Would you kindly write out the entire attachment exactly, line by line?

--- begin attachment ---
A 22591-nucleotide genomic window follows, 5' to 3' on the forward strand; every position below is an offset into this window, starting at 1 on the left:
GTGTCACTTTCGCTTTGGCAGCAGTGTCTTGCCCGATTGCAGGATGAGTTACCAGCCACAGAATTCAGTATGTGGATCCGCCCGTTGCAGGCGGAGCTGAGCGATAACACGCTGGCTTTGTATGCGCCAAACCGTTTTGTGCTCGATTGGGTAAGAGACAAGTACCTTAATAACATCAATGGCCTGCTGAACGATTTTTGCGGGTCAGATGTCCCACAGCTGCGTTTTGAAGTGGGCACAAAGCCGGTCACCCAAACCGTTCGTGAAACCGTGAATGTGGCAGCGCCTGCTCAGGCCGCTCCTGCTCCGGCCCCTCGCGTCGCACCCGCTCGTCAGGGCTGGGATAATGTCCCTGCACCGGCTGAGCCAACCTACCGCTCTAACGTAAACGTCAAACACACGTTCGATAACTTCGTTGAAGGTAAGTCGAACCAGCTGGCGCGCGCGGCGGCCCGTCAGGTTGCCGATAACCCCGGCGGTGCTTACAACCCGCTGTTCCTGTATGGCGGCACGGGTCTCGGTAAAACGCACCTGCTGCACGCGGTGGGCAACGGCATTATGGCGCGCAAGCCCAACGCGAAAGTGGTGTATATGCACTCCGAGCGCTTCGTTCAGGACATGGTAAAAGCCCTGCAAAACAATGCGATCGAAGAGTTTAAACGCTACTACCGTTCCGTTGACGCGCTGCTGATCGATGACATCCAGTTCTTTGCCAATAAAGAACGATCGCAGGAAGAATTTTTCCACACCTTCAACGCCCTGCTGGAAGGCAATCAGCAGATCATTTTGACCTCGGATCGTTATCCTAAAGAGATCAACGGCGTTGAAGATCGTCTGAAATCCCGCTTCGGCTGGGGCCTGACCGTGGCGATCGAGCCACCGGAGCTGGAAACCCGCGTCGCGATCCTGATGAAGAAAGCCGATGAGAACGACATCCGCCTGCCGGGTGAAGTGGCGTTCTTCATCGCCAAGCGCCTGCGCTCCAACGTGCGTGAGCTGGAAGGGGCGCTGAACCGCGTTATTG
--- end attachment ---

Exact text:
A 22591-nucleotide genomic window follows, 5' to 3' on the forward strand; every position below is an offset into this window, starting at 1 on the left:
GTGTCACTTTCGCTTTGGCAGCAGTGTCTTGCCCGATTGCAGGATGAGTTACCAGCCACAGAATTCAGTATGTGGATCCGCCCGTTGCAGGCGGAGCTGAGCGATAACACGCTGGCTTTGTATGCGCCAAACCGTTTTGTGCTCGATTGGGTAAGAGACAAGTACCTTAATAACATCAATGGCCTGCTGAACGATTTTTGCGGGTCAGATGTCCCACAGCTGCGTTTTGAAGTGGGCACAAAGCCGGTCACCCAAACCGTTCGTGAAACCGTGAATGTGGCAGCGCCTGCTCAGGCCGCTCCTGCTCCGGCCCCTCGCGTCGCACCCGCTCGTCAGGGCTGGGATAATGTCCCTGCACCGGCTGAGCCAACCTACCGCTCTAACGTAAACGTCAAACACACGTTCGATAACTTCGTTGAAGGTAAGTCGAACCAGCTGGCGCGCGCGGCGGCCCGTCAGGTTGCCGATAACCCCGGCGGTGCTTACAACCCGCTGTTCCTGTATGGCGGCACGGGTCTCGGTAAAACGCACCTGCTGCACGCGGTGGGCAACGGCATTATGGCGCGCAAGCCCAACGCGAAAGTGGTGTATATGCACTCCGAGCGCTTCGTTCAGGACATGGTAAAAGCCCTGCAAAACAATGCGATCGAAGAGTTTAAACGCTACTACCGTTCCGTTGACGCGCTGCTGATCGATGACATCCAGTTCTTTGCCAATAAAGAACGATCGCAGGAAGAATTTTTCCACACCTTCAACGCCCTGCTGGAAGGCAATCAGCAGATCATTTTGACCTCGGATCGTTATCCTAAAGAGATCAACGGCGTTGAAGATCGTCTGAAATCCCGCTTCGGCTGGGGCCTGACCGTGGCGATCGAGCCACCGGAGCTGGAAACCCGCGTCGCGATCCTGATGAAGAAAGCCGATGAGAACGACATCCGCCTGCCGGGTGAAGTGGCGTTCTTCATCGCCAAGCGCCTGCGCTCCAACGTGCGTGAGCTGGAAGGGGCGCTGAACCGCGTTATTG